Another interesting find: Shifter’s unfiltered (Random) gateway was largely composed of proxies from Tier 2 & 3 countries: India, Philippines, Indonesia, and the like. If I had to guess, I’d say that this is the pool that comes with Shifter’s basic packages, with individual country gateways added for Special plans.
#2: Infrastructure performance
This benchmark shared the same parameters as the pool test. Our computer was located in Germany. We targeted a global CDN – it pinged a server nearest to the proxy IP and had a response size of several kilobytes.
Shifter’s infrastructure performed well and rarely failed. Most of the errors we received were 503 (server maintenance or overload), which differed from the usual culprit with residential proxies – timeouts.
The proxies were also really fast. Throughout our years of testing Shifter, we were used to seeing it among the slowest providers. However, the provider evidently made serious infrastructure improvements, as this time around it could rival even the fastest competitors.
#3: Performance with popular targets
We made ~2,600 connection requests to each target using US-filtered proxies and a non-headless Python scraper. Our computer was located in Germany. Note that your results may differ based on your web scraping setup.
Shifter managed to open popular websites at a relatively high success rate and without making us wait too long. All in all, their performance was satisfactory.
How to Use Shifter
To register with Shifter, you’ll need to enter:
- Your first and last name,
- Email address,
- And how you found out about the service.
Then, Shifter will send a confirmation email (which may end up in your spam folder), and you’re in. Shifter doesn’t require undergoing a KYC procedure like most other providers do.
Shifter provides a comfortable dashboard for managing your interactions with the service. It shows your plans (both active and expired), lets you add money and buy a plan, download invoices, set up proxies, check traffic use, and contact support.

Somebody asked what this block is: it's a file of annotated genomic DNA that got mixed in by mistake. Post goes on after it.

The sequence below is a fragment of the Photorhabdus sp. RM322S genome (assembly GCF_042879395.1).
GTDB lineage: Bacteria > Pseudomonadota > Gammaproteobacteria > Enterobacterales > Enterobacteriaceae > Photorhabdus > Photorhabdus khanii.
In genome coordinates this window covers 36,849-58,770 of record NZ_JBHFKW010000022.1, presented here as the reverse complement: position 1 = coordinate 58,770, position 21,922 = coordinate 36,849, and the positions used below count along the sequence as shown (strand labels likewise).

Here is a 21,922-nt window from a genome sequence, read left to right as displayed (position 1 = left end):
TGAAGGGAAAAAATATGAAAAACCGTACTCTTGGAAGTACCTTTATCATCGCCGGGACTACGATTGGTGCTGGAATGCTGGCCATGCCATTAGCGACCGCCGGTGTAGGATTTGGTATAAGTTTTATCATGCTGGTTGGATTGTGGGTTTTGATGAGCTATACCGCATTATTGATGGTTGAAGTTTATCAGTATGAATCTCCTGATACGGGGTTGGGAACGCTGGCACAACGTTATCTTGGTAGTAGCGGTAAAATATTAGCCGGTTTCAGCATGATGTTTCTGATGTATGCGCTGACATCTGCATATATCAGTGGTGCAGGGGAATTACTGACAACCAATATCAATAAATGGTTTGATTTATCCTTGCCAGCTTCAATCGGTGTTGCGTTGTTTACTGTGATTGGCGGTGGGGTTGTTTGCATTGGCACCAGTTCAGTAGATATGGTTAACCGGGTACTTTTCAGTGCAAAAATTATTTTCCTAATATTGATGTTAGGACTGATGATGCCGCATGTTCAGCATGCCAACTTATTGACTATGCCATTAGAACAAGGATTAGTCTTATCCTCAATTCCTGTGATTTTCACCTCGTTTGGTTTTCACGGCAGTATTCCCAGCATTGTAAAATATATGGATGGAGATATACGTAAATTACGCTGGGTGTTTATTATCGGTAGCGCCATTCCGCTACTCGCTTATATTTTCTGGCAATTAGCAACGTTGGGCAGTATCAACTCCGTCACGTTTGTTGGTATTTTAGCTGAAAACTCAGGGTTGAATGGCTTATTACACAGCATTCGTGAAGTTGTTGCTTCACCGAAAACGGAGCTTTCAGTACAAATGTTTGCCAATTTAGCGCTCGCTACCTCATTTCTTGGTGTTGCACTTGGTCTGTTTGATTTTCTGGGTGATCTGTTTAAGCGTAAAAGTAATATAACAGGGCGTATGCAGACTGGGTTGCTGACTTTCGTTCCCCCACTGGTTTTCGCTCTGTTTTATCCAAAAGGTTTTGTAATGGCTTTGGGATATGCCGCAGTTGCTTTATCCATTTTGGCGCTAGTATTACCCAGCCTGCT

A significant part of the dashboard is dedicated to referrals and whitelabeling, showing that Shifter emphasizes these activities. However, I’m not sure if they’re very relevant for regular users.
Some other quality of life features include automated traffic alerts at different traffic thresholds and the ability to lock the dashboard until you enter a password.
Shifter provides two ways to buy a plan: by paying directly or adding money to a wallet and then making the purchase. There’s full self-service if you’re using a card or PayPal; crypto and wire transfers require contacting support.
The provider gives the choice between activating a one-time or recurring subscription. It’s possible to have multiple plans active for one product at once.
You can view all plans on the dashboard, along with their status. Shifter automatically generates downloadable invoices in the .pdf format.
Shifter’s proxy setup procedure involves four steps:
- Whitelist IP addresses that will access the proxies.
- Select up to five services (websites) which you’ll target. This only applies to Special plans.
- Specify the rotation time, between five and 60 minutes.
- Select one or multiple locations to get IPs from.
Then, you’ll get a list of backconnect proxy servers in the form of IP:port. The widget works well, but it lacks dynamic code samples that would simplify integration with major programming libraries.
Shifter provides a graph on the dashboard’s main page. It shows the upload, download, and combined traffic statistics for several time intervals: one, three, six, or 12 months. This is great for monitoring long-term use but not so great if you need to see your last day or week’s metrics.
Shifter has a searchable knowledge base for general, product-specific, billing questions, and troubleshooting. It does a good job of answering the main concerns and organizing them by popularity.
One thing that I lacked was integration instructions with popular web scraping tools. Shifter does offer in-house integration support, but it’d also be helpful to have this information publicly available to dispel pre-purchase compatibility considerations.
This may be relevant given Shifter’s infrastructural choices: no username:password authentication and the IP:port format for its residential proxy service.
You can get support over email or live chat on the website. Shifter informs that email queries receive replies in several hours. I tried the live chat – a customer service agent replied within two minutes and was able to provide the help I needed.
Overall, I had a good experience, at least when asking simple questions.
On the other hand, Shifter’s residential proxy network is large and works well. In addition, you get an unconventional pricing model with a generous traffic allowance. If you can navigate the port and rotation restrictions, there’s potentially a lot of money to be saved.
This is probably Shifter’s main draw and a strong argument for companies that use residential proxies to run traffic-intensive tasks.